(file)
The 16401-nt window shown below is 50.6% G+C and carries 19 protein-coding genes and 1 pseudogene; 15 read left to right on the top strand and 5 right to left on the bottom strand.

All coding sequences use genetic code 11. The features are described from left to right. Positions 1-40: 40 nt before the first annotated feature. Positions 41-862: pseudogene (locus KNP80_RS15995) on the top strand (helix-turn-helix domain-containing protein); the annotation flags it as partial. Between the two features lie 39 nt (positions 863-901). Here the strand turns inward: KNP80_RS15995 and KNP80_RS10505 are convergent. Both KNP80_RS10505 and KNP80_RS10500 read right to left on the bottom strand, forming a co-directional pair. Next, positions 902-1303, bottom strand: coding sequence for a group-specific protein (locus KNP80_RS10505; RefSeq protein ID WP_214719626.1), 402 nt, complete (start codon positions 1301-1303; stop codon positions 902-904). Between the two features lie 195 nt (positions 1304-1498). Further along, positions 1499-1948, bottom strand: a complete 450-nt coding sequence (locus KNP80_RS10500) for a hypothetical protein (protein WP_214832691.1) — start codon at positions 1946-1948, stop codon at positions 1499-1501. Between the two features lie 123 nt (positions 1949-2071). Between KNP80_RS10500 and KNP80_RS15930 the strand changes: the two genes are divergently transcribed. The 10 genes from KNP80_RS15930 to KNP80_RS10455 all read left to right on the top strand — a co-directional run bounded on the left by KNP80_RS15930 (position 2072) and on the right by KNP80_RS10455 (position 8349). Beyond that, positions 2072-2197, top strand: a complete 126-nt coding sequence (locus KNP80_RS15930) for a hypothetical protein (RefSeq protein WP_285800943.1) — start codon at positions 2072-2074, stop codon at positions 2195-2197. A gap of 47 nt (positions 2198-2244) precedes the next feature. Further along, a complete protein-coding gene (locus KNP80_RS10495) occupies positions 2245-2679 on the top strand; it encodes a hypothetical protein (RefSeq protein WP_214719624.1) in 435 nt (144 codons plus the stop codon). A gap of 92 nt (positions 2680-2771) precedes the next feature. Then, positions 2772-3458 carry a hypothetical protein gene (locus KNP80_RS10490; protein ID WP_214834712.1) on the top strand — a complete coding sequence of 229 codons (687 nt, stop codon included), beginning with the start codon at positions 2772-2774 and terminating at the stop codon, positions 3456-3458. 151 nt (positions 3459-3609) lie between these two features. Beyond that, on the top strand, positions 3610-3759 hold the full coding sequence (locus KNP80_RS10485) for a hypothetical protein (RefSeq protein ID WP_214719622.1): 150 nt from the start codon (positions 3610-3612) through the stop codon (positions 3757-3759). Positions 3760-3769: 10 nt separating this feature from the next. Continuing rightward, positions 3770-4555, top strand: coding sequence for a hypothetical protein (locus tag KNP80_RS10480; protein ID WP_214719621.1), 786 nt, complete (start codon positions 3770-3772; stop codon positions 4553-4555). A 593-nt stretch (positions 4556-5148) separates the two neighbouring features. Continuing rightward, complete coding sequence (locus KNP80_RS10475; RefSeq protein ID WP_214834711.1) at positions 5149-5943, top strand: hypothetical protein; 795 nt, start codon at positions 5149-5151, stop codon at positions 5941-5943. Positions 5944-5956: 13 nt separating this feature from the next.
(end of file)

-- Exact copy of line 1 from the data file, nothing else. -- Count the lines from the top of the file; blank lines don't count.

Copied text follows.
The 16401-nt window shown below is 50.6% G+C and carries 19 protein-coding genes and 1 pseudogene; 15 read left to right on the top strand and 5 right to left on the bottom strand.